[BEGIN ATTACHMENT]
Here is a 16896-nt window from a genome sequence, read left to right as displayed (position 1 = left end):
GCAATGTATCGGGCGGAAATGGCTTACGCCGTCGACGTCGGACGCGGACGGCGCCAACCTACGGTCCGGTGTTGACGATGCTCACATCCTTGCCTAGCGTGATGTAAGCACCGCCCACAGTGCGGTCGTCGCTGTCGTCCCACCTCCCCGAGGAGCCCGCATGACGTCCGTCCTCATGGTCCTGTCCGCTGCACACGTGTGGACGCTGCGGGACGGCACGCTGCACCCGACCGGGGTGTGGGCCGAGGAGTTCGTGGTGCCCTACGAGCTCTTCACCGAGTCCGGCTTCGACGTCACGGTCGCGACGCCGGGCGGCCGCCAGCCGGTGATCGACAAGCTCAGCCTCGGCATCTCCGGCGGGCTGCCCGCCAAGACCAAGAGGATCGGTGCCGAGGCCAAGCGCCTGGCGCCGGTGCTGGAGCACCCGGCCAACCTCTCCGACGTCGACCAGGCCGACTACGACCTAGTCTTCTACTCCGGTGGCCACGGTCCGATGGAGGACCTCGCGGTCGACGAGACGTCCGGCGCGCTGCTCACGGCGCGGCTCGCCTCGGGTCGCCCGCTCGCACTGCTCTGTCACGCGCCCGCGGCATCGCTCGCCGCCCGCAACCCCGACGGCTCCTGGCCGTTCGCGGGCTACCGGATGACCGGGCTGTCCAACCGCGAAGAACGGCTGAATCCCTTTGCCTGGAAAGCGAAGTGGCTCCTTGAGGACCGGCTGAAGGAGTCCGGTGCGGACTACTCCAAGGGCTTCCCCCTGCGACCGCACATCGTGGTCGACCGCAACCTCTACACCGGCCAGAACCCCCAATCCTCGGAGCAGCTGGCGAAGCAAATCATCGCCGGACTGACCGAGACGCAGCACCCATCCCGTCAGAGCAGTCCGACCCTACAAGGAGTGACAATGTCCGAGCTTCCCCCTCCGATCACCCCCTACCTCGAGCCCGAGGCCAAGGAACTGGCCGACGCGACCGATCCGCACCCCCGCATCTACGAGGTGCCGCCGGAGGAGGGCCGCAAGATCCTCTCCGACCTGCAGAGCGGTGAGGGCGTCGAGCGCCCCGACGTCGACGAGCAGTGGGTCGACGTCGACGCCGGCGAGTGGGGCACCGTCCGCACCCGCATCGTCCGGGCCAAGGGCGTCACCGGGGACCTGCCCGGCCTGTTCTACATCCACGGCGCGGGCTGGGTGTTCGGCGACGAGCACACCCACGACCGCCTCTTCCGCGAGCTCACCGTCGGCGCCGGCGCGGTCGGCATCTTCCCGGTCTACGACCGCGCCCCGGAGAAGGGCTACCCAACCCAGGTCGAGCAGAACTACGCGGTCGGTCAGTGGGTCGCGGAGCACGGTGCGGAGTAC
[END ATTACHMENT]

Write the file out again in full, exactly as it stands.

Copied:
Here is a 16896-nt window from a genome sequence, read left to right as displayed (position 1 = left end):
GCAATGTATCGGGCGGAAATGGCTTACGCCGTCGACGTCGGACGCGGACGGCGCCAACCTACGGTCCGGTGTTGACGATGCTCACATCCTTGCCTAGCGTGATGTAAGCACCGCCCACAGTGCGGTCGTCGCTGTCGTCCCACCTCCCCGAGGAGCCCGCATGACGTCCGTCCTCATGGTCCTGTCCGCTGCACACGTGTGGACGCTGCGGGACGGCACGCTGCACCCGACCGGGGTGTGGGCCGAGGAGTTCGTGGTGCCCTACGAGCTCTTCACCGAGTCCGGCTTCGACGTCACGGTCGCGACGCCGGGCGGCCGCCAGCCGGTGATCGACAAGCTCAGCCTCGGCATCTCCGGCGGGCTGCCCGCCAAGACCAAGAGGATCGGTGCCGAGGCCAAGCGCCTGGCGCCGGTGCTGGAGCACCCGGCCAACCTCTCCGACGTCGACCAGGCCGACTACGACCTAGTCTTCTACTCCGGTGGCCACGGTCCGATGGAGGACCTCGCGGTCGACGAGACGTCCGGCGCGCTGCTCACGGCGCGGCTCGCCTCGGGTCGCCCGCTCGCACTGCTCTGTCACGCGCCCGCGGCATCGCTCGCCGCCCGCAACCCCGACGGCTCCTGGCCGTTCGCGGGCTACCGGATGACCGGGCTGTCCAACCGCGAAGAACGGCTGAATCCCTTTGCCTGGAAAGCGAAGTGGCTCCTTGAGGACCGGCTGAAGGAGTCCGGTGCGGACTACTCCAAGGGCTTCCCCCTGCGACCGCACATCGTGGTCGACCGCAACCTCTACACCGGCCAGAACCCCCAATCCTCGGAGCAGCTGGCGAAGCAAATCATCGCCGGACTGACCGAGACGCAGCACCCATCCCGTCAGAGCAGTCCGACCCTACAAGGAGTGACAATGTCCGAGCTTCCCCCTCCGATCACCCCCTACCTCGAGCCCGAGGCCAAGGAACTGGCCGACGCGACCGATCCGCACCCCCGCATCTACGAGGTGCCGCCGGAGGAGGGCCGCAAGATCCTCTCCGACCTGCAGAGCGGTGAGGGCGTCGAGCGCCCCGACGTCGACGAGCAGTGGGTCGACGTCGACGCCGGCGAGTGGGGCACCGTCCGCACCCGCATCGTCCGGGCCAAGGGCGTCACCGGGGACCTGCCCGGCCTGTTCTACATCCACGGCGCGGGCTGGGTGTTCGGCGACGAGCACACCCACGACCGCCTCTTCCGCGAGCTCACCGTCGGCGCCGGCGCGGTCGGCATCTTCCCGGTCTACGACCGCGCCCCGGAGAAGGGCTACCCAACCCAGGTCGAGCAGAACTACGCGGTCGGTCAGTGGGTCGCGGAGCACGGTGCGGAGTAC